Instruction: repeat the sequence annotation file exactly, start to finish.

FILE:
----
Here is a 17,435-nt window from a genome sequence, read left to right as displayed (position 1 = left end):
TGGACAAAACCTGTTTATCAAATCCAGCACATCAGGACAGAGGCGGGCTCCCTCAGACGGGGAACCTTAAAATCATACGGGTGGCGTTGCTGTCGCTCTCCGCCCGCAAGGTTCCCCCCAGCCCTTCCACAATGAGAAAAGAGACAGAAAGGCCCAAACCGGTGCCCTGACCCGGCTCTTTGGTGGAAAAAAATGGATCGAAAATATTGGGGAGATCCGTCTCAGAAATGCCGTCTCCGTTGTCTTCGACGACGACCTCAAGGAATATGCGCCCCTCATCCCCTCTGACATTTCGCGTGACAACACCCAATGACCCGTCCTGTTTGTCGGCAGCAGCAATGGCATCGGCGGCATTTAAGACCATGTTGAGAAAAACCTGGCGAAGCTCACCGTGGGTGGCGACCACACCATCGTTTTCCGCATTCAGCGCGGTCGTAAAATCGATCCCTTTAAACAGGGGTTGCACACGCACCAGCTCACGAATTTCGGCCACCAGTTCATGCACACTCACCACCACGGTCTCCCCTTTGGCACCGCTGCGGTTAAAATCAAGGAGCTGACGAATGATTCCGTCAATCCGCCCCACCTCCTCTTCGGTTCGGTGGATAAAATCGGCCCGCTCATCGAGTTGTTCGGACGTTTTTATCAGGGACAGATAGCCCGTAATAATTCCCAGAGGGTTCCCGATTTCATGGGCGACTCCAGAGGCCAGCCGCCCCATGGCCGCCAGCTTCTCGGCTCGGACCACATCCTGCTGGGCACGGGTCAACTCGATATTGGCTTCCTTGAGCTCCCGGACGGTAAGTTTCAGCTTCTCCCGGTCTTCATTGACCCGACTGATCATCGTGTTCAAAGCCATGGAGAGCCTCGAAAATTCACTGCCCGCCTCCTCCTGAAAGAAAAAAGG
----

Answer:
Here is a 17,435-nt window from a genome sequence, read left to right as displayed (position 1 = left end):
TGGACAAAACCTGTTTATCAAATCCAGCACATCAGGACAGAGGCGGGCTCCCTCAGACGGGGAACCTTAAAATCATACGGGTGGCGTTGCTGTCGCTCTCCGCCCGCAAGGTTCCCCCCAGCCCTTCCACAATGAGAAAAGAGACAGAAAGGCCCAAACCGGTGCCCTGACCCGGCTCTTTGGTGGAAAAAAATGGATCGAAAATATTGGGGAGATCCGTCTCAGAAATGCCGTCTCCGTTGTCTTCGACGACGACCTCAAGGAATATGCGCCCCTCATCCCCTCTGACATTTCGCGTGACAACACCCAATGACCCGTCCTGTTTGTCGGCAGCAGCAATGGCATCGGCGGCATTTAAGACCATGTTGAGAAAAACCTGGCGAAGCTCACCGTGGGTGGCGACCACACCATCGTTTTCCGCATTCAGCGCGGTCGTAAAATCGATCCCTTTAAACAGGGGTTGCACACGCACCAGCTCACGAATTTCGGCCACCAGTTCATGCACACTCACCACCACGGTCTCCCCTTTGGCACCGCTGCGGTTAAAATCAAGGAGCTGACGAATGATTCCGTCAATCCGCCCCACCTCCTCTTCGGTTCGGTGGATAAAATCGGCCCGCTCATCGAGTTGTTCGGACGTTTTTATCAGGGACAGATAGCCCGTAATAATTCCCAGAGGGTTCCCGATTTCATGGGCGACTCCAGAGGCCAGCCGCCCCATGGCCGCCAGCTTCTCGGCTCGGACCACATCCTGCTGGGCACGGGTCAACTCGATATTGGCTTCCTTGAGCTCCCGGACGGTAAGTTTCAGCTTCTCCCGGTCTTCATTGACCCGACTGATCATCGTGTTCAAAGCCATGGAGAGCCTCGAAAATTCACTGCCCGCCTCCTCCTGAAAGAAAAAAGG